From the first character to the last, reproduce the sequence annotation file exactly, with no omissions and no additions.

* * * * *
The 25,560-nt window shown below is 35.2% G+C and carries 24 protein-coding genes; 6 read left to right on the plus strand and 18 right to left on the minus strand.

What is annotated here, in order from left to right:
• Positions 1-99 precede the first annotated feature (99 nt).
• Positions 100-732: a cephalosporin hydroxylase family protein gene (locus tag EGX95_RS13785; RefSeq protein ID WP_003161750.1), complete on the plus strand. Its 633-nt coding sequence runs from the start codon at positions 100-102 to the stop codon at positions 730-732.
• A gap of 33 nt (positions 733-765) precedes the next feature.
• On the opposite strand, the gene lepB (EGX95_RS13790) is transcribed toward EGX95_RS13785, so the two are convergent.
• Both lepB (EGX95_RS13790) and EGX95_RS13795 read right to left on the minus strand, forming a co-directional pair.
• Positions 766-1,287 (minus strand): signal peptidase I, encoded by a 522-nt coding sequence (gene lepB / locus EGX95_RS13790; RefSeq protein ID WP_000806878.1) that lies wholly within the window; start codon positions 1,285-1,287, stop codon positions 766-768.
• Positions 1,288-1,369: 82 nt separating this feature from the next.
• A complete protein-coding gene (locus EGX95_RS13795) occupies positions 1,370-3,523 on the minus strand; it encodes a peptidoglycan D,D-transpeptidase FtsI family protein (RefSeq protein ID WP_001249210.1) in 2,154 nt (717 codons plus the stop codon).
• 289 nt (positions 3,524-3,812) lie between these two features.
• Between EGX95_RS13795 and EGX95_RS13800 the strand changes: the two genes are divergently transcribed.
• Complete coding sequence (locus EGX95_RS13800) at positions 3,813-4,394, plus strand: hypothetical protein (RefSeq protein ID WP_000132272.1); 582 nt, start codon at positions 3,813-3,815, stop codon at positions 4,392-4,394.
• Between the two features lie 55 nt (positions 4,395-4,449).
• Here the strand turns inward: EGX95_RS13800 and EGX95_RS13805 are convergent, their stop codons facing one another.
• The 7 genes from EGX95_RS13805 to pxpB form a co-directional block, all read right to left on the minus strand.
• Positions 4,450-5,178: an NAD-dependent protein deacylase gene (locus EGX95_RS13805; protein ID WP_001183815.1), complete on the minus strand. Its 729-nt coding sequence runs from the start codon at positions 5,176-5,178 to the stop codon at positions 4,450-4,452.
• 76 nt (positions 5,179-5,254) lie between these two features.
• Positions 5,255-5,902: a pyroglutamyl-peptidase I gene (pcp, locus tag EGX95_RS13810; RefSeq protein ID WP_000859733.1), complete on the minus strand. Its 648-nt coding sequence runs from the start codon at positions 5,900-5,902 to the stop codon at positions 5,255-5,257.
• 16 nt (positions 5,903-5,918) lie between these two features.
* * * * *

The 25,560-nt window shown below is 35.2% G+C and carries 24 protein-coding genes; 6 read left to right on the plus strand and 18 right to left on the minus strand.

What is annotated here, in order from left to right:
• Positions 1-99 precede the first annotated feature (99 nt).
• Positions 100-732: a cephalosporin hydroxylase family protein gene (locus tag EGX95_RS13785; RefSeq protein ID WP_003161750.1), complete on the plus strand. Its 633-nt coding sequence runs from the start codon at positions 100-102 to the stop codon at positions 730-732.
• A gap of 33 nt (positions 733-765) precedes the next feature.
• On the opposite strand, the gene lepB (EGX95_RS13790) is transcribed toward EGX95_RS13785, so the two are convergent.
• Both lepB (EGX95_RS13790) and EGX95_RS13795 read right to left on the minus strand, forming a co-directional pair.
• Positions 766-1,287 (minus strand): signal peptidase I, encoded by a 522-nt coding sequence (gene lepB / locus EGX95_RS13790; RefSeq protein ID WP_000806878.1) that lies wholly within the window; start codon positions 1,285-1,287, stop codon positions 766-768.
• Positions 1,288-1,369: 82 nt separating this feature from the next.
• A complete protein-coding gene (locus EGX95_RS13795) occupies positions 1,370-3,523 on the minus strand; it encodes a peptidoglycan D,D-transpeptidase FtsI family protein (RefSeq protein ID WP_001249210.1) in 2,154 nt (717 codons plus the stop codon).
• 289 nt (positions 3,524-3,812) lie between these two features.
• Between EGX95_RS13795 and EGX95_RS13800 the strand changes: the two genes are divergently transcribed.
• Complete coding sequence (locus EGX95_RS13800) at positions 3,813-4,394, plus strand: hypothetical protein (RefSeq protein ID WP_000132272.1); 582 nt, start codon at positions 3,813-3,815, stop codon at positions 4,392-4,394.
• Between the two features lie 55 nt (positions 4,395-4,449).
• Here the strand turns inward: EGX95_RS13800 and EGX95_RS13805 are convergent, their stop codons facing one another.
• The 7 genes from EGX95_RS13805 to pxpB form a co-directional block, all read right to left on the minus strand.
• Positions 4,450-5,178: an NAD-dependent protein deacylase gene (locus EGX95_RS13805; protein ID WP_001183815.1), complete on the minus strand. Its 729-nt coding sequence runs from the start codon at positions 5,176-5,178 to the stop codon at positions 4,450-4,452.
• 76 nt (positions 5,179-5,254) lie between these two features.
• Positions 5,255-5,902: a pyroglutamyl-peptidase I gene (pcp, locus tag EGX95_RS13810; RefSeq protein ID WP_000859733.1), complete on the minus strand. Its 648-nt coding sequence runs from the start codon at positions 5,900-5,902 to the stop codon at positions 5,255-5,257.
• 16 nt (positions 5,903-5,918) lie between these two features.